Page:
The Supreme Court of Queensland considers whether a pedestrian was negligent after being hit by a motor cycle while crossing the road The Supreme Court of Queensland considers whether a pedestrian was negligent after being hit by a motor cycle while crossing the road

The Supreme Court of Queensland considers whether a pedestrian was negligent after being hit by a motor cycle while crossing the road

8 November 2013 | Compulsory Third Party (CTP)
Tags CTP

McAndrew v AAI Limited [2013] QSC 290


The plaintiff suffered serious injuries when hit by a motor cycle as he walked across Hospital Road (“the road”) in Emerald, Queensland, at about 2.50am on 20 December 2008.

The plaintiff was heading home from the pub in a maxi taxi with some friends. He drove a short distance in the taxi before asking the taxi to stop on the road where he got out. It was shortly after this, when he went to walk to the footpath, that he was struck by the motor cycle. The motor cycle rider died as a result of the accident.

The plaintiff could not recall the accident. The evidence as to what occurred came from an acquaintance who was with him, Mr McDonald, and Ms Shae Boag who was walking along the footpath at the time of the accident.

Liability and quantum were in issue.

The defendant insurer argued that there should be an apportionment of responsibility because the plaintiff:

(a) Alighted from the taxi in an unsafe position on the road surface.
(b) Failed to immediately move to a safe position by stopping to chat to his friend in the front seat of the taxi.
(c) Failed to “heed the presence of the loud revving motor cycle”.
(d) Despite the unimpeded view down the road, failed to see the motor cycle.
(e) Was intoxicated and heavily affected by alcohol.


The defendant failed to establish contributory negligence on the part of the plaintiff.

Justice McMeekin accepted Ms Boag’s evidence and said that in the absence of evidence that the motor cycle was there to be seen or heard in sufficient time for a reasonable pedestrian to take evasive action, the defendant could not criticise the plaintiff’s conduct. His Honour held that the defendant did not demonstrate that the conduct of the plaintiff fell below the standard of reasonable care expected in reacting to a sudden emergency. According to Ms Boag, the plaintiff jumped back as the motor cycle approached at high speed.

Justice McMeekin also said that it was perfectly safe for the plaintiff to get out of the taxi where he did, given that it was 2.30am on a road in a small provincial town at a time when there was no traffic.

Justice McMeekin was not also persuaded that the plaintiff was intoxicated as the Civil Liability Act 2003 (Qld) defines the term ie “that the person is under the influence of alcohol or a drug to the extent that the person’s capacity to exercise proper care and skill is impaired.”

The defendant couldn’t say how many drinks the plaintiff had consumed. The plaintiff’s evidence was that his usual habit was to have a few beers at home and then a few more beers while out and perhaps a rum and dry.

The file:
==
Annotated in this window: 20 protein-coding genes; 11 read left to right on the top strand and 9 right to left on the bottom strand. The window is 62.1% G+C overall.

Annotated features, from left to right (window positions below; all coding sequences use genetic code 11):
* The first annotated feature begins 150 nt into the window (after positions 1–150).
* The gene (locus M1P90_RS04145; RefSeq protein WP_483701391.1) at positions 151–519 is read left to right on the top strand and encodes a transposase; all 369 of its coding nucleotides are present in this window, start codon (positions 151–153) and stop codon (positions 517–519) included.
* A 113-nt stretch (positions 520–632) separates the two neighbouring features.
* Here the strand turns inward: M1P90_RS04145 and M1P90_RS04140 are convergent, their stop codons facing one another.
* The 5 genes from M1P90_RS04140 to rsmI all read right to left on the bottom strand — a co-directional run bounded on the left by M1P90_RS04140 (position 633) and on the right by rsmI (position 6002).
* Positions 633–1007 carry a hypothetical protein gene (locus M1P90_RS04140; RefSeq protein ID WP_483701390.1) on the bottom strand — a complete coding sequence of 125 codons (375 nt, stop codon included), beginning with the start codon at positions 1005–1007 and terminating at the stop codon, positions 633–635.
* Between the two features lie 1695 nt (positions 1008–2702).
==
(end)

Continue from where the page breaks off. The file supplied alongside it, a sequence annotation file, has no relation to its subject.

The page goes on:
The plaintiff was 33 years old at the time of the accident and 38 years old at the time of the trial. Immediately prior to the accident the plaintiff was in-secure, well paid employment in the mining industry as a coal miner. Despite his extensive injuries, the plaintiff was able to return to work in a different capacity and managed to achieve considerably better than his pre-accident income.

As a result of the accident the plaintiff suffered the following injuries:

(a) Right haemathorax;
(b) Right antero-lateral chest wall haematoma;
(c) Fracture first right rib;
(d) Right serno-clavicular disclocation;
(e) Right sub-clavian artery loss;
(f) Right axillary artery loss;
(g) Right midshaft fracture radius and ulna;
(h) Right brachial plexus injury;
(i) Soft tissue injury anterior tibia;
(j) Abrasion left eyebrow;
(k) Soft tissue injury cervical spine;
(l) Surgical scarring from brachial plexus repair – right axilla and neck; right upper limb; right chest wall; right calf; left calf;
(m) Dental injuries; and
(n) Burns to right fingers.

The CLA applied to the assessment of damages.

The plaintiff was awarded $1,420,209.6. Damages were assessed at $1,576,728.66 and adjusted to reflect the $156,519.06 advanced by the defendant pre-trial.

Pain Suffering and loss of amenities of life $150,800.00 (ISV of 70)
Past economic loss $115,000.00
Interest on past economic loss $10,400.00
Past loss of superannuation benefits $10,350.00
Future economic loss $600,000.00
Future loss of superannuation benefits $67,980.00
Past care & assistance $52,300.00
Future care & assistance $115,320.00
Wilson v McLeay $1,000.00
Future pharmaceutical expenses $30,000.00
Future aids & equipment $10,000.00
Future surgical costs $103,500.00
Future treatment costs $50,000.00
Dental treatment $16,700.00
Wrist Braces $30,000.00
Special damages $211,721.73
Interest on special damages $1,656.93
Total Damages $1,576,728.66



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Robert Samut

Robert Samut